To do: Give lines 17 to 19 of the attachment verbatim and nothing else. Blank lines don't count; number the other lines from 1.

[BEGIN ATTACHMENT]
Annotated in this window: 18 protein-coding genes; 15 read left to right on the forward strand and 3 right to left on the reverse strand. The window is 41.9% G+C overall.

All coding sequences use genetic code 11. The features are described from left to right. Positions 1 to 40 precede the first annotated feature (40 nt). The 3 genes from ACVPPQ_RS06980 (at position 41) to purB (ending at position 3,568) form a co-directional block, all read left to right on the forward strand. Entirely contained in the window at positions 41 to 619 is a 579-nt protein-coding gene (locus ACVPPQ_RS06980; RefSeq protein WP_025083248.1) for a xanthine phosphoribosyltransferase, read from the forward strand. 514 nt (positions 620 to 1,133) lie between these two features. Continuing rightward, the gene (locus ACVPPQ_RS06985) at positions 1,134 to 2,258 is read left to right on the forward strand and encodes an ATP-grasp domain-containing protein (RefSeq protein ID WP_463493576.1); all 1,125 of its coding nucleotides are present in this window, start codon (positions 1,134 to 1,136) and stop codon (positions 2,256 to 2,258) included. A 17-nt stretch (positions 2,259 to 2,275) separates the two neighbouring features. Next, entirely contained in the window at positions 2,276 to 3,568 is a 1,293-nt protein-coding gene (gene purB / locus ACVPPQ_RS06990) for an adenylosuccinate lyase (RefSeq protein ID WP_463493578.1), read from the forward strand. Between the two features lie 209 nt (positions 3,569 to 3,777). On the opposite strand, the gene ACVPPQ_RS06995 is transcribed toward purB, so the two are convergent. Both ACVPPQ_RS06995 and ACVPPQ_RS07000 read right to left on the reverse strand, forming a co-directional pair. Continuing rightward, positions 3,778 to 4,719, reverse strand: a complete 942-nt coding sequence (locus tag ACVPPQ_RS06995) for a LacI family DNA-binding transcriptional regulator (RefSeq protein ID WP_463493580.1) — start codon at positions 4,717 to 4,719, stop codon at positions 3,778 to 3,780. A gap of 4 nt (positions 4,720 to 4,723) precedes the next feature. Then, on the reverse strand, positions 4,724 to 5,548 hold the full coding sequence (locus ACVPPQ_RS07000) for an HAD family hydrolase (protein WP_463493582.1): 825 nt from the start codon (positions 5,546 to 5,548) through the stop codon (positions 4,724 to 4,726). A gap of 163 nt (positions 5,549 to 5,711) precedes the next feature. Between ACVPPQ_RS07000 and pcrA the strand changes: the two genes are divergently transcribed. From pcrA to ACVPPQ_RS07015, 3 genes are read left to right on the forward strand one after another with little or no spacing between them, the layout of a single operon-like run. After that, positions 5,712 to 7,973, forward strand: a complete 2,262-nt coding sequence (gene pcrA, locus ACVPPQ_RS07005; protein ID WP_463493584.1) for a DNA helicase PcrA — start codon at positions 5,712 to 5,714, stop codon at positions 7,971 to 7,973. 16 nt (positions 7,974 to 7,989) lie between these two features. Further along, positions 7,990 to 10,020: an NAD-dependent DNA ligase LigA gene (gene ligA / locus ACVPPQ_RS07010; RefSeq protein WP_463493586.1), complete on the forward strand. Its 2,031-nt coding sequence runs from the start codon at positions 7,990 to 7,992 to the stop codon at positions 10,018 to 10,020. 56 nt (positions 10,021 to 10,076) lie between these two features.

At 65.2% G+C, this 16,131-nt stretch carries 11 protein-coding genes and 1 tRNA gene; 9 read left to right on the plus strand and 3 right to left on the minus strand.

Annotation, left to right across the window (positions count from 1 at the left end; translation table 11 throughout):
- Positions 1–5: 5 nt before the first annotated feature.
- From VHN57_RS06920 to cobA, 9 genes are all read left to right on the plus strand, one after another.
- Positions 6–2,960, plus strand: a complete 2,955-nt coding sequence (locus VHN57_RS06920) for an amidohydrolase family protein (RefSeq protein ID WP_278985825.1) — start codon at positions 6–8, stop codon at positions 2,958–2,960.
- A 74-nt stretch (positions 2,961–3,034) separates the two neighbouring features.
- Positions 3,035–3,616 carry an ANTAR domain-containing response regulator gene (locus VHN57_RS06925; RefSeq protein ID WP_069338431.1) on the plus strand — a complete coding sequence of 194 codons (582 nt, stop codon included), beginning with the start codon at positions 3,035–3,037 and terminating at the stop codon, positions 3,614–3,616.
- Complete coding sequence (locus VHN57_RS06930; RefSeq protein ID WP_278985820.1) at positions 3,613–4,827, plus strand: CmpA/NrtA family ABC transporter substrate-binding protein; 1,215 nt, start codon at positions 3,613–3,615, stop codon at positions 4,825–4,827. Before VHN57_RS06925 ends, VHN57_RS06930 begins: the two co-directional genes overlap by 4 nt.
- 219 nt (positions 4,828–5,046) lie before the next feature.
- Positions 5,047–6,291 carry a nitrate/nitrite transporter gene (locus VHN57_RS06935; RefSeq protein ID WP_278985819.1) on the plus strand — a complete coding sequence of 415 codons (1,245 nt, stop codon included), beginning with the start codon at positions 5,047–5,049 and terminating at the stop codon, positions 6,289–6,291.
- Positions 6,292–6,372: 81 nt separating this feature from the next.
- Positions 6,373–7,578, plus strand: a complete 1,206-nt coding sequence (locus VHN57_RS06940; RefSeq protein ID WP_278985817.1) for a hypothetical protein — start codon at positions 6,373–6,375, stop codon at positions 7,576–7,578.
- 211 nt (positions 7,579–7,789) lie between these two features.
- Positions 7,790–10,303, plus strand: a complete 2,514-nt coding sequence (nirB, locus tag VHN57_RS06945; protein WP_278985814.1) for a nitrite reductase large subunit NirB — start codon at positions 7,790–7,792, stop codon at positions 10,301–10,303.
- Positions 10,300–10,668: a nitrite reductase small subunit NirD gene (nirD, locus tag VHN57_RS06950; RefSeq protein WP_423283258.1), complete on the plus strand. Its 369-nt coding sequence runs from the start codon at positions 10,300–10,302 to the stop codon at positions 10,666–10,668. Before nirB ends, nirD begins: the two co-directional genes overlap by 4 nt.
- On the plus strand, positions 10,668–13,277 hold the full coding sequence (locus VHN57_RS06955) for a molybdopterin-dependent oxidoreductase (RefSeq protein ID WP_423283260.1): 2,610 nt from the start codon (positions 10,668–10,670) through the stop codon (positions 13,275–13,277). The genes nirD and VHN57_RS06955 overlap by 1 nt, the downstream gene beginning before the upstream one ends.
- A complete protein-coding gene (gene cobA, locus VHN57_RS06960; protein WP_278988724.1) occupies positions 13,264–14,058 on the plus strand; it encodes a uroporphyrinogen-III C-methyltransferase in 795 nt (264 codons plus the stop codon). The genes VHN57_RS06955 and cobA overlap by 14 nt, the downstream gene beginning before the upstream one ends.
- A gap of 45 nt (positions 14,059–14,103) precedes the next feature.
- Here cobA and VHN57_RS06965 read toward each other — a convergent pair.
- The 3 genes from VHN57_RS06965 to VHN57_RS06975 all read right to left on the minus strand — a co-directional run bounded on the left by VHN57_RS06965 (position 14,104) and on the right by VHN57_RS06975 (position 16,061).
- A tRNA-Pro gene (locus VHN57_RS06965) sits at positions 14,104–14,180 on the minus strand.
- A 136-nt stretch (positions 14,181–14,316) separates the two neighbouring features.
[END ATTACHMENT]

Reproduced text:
- Positions 10,300–10,668: a nitrite reductase small subunit NirD gene (nirD, locus tag VHN57_RS06950; RefSeq protein WP_423283258.1), complete on the plus strand. Its 369-nt coding sequence runs from the start codon at positions 10,300–10,302 to the stop codon at positions 10,666–10,668. Before nirB ends, nirD begins: the two co-directional genes overlap by 4 nt.
- On the plus strand, positions 10,668–13,277 hold the full coding sequence (locus VHN57_RS06955) for a molybdopterin-dependent oxidoreductase (RefSeq protein ID WP_423283260.1): 2,610 nt from the start codon (positions 10,668–10,670) through the stop codon (positions 13,275–13,277). The genes nirD and VHN57_RS06955 overlap by 1 nt, the downstream gene beginning before the upstream one ends.
- A complete protein-coding gene (gene cobA, locus VHN57_RS06960; protein WP_278988724.1) occupies positions 13,264–14,058 on the plus strand; it encodes a uroporphyrinogen-III C-methyltransferase in 795 nt (264 codons plus the stop codon). The genes VHN57_RS06955 and cobA overlap by 14 nt, the downstream gene beginning before the upstream one ends.